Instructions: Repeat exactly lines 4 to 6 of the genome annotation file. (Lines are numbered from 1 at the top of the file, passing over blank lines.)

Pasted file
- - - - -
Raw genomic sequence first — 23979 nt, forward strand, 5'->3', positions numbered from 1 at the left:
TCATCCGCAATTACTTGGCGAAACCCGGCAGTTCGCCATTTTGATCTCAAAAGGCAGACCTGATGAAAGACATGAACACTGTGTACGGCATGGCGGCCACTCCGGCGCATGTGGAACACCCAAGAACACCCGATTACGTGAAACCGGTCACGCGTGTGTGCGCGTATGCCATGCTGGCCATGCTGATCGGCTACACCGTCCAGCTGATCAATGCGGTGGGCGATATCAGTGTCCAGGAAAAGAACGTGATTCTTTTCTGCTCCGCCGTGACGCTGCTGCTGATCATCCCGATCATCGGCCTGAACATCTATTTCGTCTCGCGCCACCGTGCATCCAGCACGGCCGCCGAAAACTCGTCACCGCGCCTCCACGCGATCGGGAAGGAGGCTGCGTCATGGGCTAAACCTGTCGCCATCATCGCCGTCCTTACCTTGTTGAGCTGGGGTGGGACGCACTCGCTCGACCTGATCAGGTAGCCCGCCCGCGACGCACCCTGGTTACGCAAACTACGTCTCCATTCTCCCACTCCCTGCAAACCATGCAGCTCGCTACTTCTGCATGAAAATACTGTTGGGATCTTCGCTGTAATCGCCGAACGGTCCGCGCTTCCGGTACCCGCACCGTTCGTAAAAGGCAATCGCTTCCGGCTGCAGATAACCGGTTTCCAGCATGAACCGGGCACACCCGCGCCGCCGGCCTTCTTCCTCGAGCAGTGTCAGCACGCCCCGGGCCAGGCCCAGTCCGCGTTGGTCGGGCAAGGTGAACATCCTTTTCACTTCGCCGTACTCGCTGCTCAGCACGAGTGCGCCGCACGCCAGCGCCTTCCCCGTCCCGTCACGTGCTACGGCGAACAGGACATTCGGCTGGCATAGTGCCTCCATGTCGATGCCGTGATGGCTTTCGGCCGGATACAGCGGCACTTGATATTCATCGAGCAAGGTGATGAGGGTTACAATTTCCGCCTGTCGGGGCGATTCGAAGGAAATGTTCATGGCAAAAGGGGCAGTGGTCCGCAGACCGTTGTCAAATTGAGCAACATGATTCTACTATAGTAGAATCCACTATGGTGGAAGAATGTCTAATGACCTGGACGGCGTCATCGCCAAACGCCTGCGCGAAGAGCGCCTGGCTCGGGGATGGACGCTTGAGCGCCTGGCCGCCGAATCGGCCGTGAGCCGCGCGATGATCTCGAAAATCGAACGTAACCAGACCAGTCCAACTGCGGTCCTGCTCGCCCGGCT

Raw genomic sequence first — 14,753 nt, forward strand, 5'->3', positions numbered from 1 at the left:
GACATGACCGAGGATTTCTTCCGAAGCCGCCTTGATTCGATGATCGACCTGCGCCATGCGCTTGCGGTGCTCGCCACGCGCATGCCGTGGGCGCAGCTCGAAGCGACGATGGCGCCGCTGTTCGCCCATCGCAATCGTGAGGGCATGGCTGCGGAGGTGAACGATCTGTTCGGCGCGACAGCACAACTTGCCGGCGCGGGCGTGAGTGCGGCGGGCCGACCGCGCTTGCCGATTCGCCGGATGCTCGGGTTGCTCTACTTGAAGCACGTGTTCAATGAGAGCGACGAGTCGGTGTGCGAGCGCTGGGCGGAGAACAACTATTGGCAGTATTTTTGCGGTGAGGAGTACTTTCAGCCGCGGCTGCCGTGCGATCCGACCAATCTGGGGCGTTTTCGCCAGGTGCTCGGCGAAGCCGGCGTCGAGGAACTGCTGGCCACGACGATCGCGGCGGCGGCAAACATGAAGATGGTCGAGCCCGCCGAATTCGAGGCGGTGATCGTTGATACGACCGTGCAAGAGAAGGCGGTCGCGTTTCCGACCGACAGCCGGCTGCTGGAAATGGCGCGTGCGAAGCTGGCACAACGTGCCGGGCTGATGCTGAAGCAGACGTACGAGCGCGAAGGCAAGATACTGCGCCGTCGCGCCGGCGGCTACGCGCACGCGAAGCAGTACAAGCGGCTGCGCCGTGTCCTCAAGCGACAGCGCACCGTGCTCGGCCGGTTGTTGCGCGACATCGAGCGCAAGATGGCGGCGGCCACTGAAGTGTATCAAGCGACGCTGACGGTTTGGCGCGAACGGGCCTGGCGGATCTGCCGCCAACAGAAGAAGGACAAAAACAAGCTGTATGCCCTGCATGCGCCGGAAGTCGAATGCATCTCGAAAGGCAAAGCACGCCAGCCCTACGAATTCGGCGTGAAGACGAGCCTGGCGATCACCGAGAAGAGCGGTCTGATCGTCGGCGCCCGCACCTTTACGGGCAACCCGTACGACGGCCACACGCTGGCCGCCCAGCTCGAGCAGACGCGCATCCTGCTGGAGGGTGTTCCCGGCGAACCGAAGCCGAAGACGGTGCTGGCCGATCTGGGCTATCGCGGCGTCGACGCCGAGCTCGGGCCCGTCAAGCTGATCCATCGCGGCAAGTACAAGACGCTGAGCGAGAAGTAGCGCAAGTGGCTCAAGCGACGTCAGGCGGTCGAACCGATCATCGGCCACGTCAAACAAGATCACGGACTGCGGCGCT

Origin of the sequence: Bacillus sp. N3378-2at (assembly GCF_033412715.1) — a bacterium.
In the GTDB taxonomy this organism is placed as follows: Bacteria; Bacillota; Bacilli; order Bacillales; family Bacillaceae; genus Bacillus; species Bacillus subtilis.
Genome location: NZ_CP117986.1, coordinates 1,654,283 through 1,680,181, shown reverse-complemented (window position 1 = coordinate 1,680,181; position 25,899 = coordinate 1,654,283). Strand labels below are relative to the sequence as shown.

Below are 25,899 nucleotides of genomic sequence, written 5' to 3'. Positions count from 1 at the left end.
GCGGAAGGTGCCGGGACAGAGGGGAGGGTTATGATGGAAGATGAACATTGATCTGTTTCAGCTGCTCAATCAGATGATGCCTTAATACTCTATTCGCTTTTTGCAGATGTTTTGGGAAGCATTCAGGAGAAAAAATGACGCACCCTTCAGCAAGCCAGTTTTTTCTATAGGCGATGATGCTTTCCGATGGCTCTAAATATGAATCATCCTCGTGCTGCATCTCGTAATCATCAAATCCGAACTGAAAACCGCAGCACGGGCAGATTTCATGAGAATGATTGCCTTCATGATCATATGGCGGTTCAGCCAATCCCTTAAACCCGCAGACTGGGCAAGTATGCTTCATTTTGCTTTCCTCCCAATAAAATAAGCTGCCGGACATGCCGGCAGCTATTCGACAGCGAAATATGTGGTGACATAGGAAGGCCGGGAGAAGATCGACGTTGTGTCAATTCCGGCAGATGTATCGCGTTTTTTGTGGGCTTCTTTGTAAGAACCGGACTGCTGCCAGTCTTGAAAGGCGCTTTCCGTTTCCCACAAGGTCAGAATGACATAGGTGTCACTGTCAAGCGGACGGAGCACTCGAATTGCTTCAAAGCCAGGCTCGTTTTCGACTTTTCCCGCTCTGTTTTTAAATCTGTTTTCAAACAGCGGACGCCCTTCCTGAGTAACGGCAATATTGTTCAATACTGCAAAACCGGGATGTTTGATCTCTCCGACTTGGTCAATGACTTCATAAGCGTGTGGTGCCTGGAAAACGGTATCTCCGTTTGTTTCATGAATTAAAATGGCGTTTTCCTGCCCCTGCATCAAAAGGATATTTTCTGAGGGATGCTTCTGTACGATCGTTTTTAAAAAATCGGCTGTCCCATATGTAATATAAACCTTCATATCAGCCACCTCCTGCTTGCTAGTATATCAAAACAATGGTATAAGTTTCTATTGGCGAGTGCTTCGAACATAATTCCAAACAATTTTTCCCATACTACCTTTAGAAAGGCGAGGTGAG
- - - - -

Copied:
GACATGACCGAGGATTTCTTCCGAAGCCGCCTTGATTCGATGATCGACCTGCGCCATGCGCTTGCGGTGCTCGCCACGCGCATGCCGTGGGCGCAGCTCGAAGCGACGATGGCGCCGCTGTTCGCCCATCGCAATCGTGAGGGCATGGCTGCGGAGGTGAACGATCTGTTCGGCGCGACAGCACAACTTGCCGGCGCGGGCGTGAGTGCGGCGGGCCGACCGCGCTTGCCGATTCGCCGGATGCTCGGGTTGCTCTACTTGAAGCACGTGTTCAATGAGAGCGACGAGTCGGTGTGCGAGCGCTGGGCGGAGAACAACTATTGGCAGTATTTTTGCGGTGAGGAGTACTTTCAGCCGCGGCTGCCGTGCGATCCGACCAATCTGGGGCGTTTTCGCCAGGTGCTCGGCGAAGCCGGCGTCGAGGAACTGCTGGCCACGACGATCGCGGCGGCGGCAAACATGAAGATGGTCGAGCCCGCCGAATTCGAGGCGGTGATCGTTGATACGACCGTGCAAGAGAAGGCGGTCGCGTTTCCGACCGACAGCCGGCTGCTGGAAATGGCGCGTGCGAAGCTGGCACAACGTGCCGGGCTGATGCTGAAGCAGACGTACGAGCGCGAAGGCAAGATACTGCGCCGTCGCGCCGGCGGCTACGCGCACGCGAAGCAGTACAAGCGGCTGCGCCGTGTCCTCAAGCGACAGCGCACCGTGCTCGGCCGGTTGTTGCGCGACATCGAGCGCAAGATGGCGGCGGCCACTGAAGTGTATCAAGCGACGCTGACGGTTTGGCGCGAACGGGCCTGGCGGATCTGCCGCCAACAGAAGAAGGACAAAAACAAGCTGTATGCCCTGCATGCGCCGGAAGTCGAATGCATCTCGAAAGGCAAAGCACGCCAGCCCTACGAATTCGGCGTGAAGACGAGCCTGGCGATCACCGAGAAGAGCGGTCTGATCGTCGGCGCCCGCACCTTTACGGGCAACCCGTACGACGGCCACACGCTGGCCGCCCAGCTCGAGCAGACGCGCATCCTGCTGGAGGGTGTTCCCGGCGAACCGAAGCCGAAGACGGTGCTGGCCGATCTGGGCTATCGCGGCGTCGACGCCGAGCTCGGGCCCGTCAAGCTGATCCATCGCGGCAAGTACAAGACGCTGAGCGAGAAGTAGCGCAAGTGGCTCAAGCGACGTCAGGCGGTCGAACCGATCATCGGCCACGTCAAACAAGATCACGGACTGCGGCGCT

Origin of the sequence: Bacillus sp. N3378-2at (assembly GCF_033412715.1) — a bacterium.
In the GTDB taxonomy this organism is placed as follows: Bacteria; Bacillota; Bacilli; order Bacillales; family Bacillaceae; genus Bacillus; species Bacillus subtilis.